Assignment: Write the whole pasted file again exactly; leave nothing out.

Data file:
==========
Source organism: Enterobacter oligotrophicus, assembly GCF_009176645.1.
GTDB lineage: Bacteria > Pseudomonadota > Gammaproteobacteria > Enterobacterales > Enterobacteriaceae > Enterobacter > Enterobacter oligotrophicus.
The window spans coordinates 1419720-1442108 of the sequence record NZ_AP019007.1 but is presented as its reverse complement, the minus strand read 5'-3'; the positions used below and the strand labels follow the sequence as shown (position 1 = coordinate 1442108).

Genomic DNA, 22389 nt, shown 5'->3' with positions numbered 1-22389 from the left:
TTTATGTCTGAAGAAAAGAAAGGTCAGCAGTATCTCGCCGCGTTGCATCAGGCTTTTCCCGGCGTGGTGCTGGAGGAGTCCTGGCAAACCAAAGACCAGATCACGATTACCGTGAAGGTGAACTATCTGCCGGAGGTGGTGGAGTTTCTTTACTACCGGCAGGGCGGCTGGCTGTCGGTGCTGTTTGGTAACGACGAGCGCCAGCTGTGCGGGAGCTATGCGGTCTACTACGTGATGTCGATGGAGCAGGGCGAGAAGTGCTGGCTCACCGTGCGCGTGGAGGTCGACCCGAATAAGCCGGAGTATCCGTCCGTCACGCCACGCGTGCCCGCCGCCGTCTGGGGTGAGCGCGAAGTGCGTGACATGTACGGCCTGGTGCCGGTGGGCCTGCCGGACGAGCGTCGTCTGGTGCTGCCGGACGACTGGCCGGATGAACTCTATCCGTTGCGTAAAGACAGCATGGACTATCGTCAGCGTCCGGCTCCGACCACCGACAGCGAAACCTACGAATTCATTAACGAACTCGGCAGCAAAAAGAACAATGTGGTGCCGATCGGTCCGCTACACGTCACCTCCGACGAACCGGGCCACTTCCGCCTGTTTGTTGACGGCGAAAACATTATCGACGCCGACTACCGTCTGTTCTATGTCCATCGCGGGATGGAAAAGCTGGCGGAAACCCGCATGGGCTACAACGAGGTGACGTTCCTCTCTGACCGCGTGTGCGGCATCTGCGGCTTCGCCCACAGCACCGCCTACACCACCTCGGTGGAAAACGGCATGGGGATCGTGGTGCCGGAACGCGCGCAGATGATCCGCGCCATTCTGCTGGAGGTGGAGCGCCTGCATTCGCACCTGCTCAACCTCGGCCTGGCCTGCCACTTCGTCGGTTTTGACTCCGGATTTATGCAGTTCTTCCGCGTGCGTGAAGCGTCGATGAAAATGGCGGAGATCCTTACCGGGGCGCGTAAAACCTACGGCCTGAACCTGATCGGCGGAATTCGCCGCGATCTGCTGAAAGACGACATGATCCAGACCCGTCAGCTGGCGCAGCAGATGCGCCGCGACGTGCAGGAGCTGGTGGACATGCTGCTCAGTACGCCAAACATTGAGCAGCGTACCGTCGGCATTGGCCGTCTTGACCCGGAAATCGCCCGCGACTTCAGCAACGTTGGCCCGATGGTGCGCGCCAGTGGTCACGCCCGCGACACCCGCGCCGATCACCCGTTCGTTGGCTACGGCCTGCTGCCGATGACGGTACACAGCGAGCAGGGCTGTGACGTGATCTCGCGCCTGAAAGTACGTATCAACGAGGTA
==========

Source organism: Enterobacter oligotrophicus, assembly GCF_009176645.1.
GTDB lineage: Bacteria > Pseudomonadota > Gammaproteobacteria > Enterobacterales > Enterobacteriaceae > Enterobacter > Enterobacter oligotrophicus.
The window spans coordinates 1419720-1442108 of the sequence record NZ_AP019007.1 but is presented as its reverse complement, the minus strand read 5'-3'; the positions used below and the strand labels follow the sequence as shown (position 1 = coordinate 1442108).

Genomic DNA, 22389 nt, shown 5'->3' with positions numbered 1-22389 from the left:
TTTATGTCTGAAGAAAAGAAAGGTCAGCAGTATCTCGCCGCGTTGCATCAGGCTTTTCCCGGCGTGGTGCTGGAGGAGTCCTGGCAAACCAAAGACCAGATCACGATTACCGTGAAGGTGAACTATCTGCCGGAGGTGGTGGAGTTTCTTTACTACCGGCAGGGCGGCTGGCTGTCGGTGCTGTTTGGTAACGACGAGCGCCAGCTGTGCGGGAGCTATGCGGTCTACTACGTGATGTCGATGGAGCAGGGCGAGAAGTGCTGGCTCACCGTGCGCGTGGAGGTCGACCCGAATAAGCCGGAGTATCCGTCCGTCACGCCACGCGTGCCCGCCGCCGTCTGGGGTGAGCGCGAAGTGCGTGACATGTACGGCCTGGTGCCGGTGGGCCTGCCGGACGAGCGTCGTCTGGTGCTGCCGGACGACTGGCCGGATGAACTCTATCCGTTGCGTAAAGACAGCATGGACTATCGTCAGCGTCCGGCTCCGACCACCGACAGCGAAACCTACGAATTCATTAACGAACTCGGCAGCAAAAAGAACAATGTGGTGCCGATCGGTCCGCTACACGTCACCTCCGACGAACCGGGCCACTTCCGCCTGTTTGTTGACGGCGAAAACATTATCGACGCCGACTACCGTCTGTTCTATGTCCATCGCGGGATGGAAAAGCTGGCGGAAACCCGCATGGGCTACAACGAGGTGACGTTCCTCTCTGACCGCGTGTGCGGCATCTGCGGCTTCGCCCACAGCACCGCCTACACCACCTCGGTGGAAAACGGCATGGGGATCGTGGTGCCGGAACGCGCGCAGATGATCCGCGCCATTCTGCTGGAGGTGGAGCGCCTGCATTCGCACCTGCTCAACCTCGGCCTGGCCTGCCACTTCGTCGGTTTTGACTCCGGATTTATGCAGTTCTTCCGCGTGCGTGAAGCGTCGATGAAAATGGCGGAGATCCTTACCGGGGCGCGTAAAACCTACGGCCTGAACCTGATCGGCGGAATTCGCCGCGATCTGCTGAAAGACGACATGATCCAGACCCGTCAGCTGGCGCAGCAGATGCGCCGCGACGTGCAGGAGCTGGTGGACATGCTGCTCAGTACGCCAAACATTGAGCAGCGTACCGTCGGCATTGGCCGTCTTGACCCGGAAATCGCCCGCGACTTCAGCAACGTTGGCCCGATGGTGCGCGCCAGTGGTCACGCCCGCGACACCCGCGCCGATCACCCGTTCGTTGGCTACGGCCTGCTGCCGATGACGGTACACAGCGAGCAGGGCTGTGACGTGATCTCGCGCCTGAAAGTACGTATCAACGAGGTA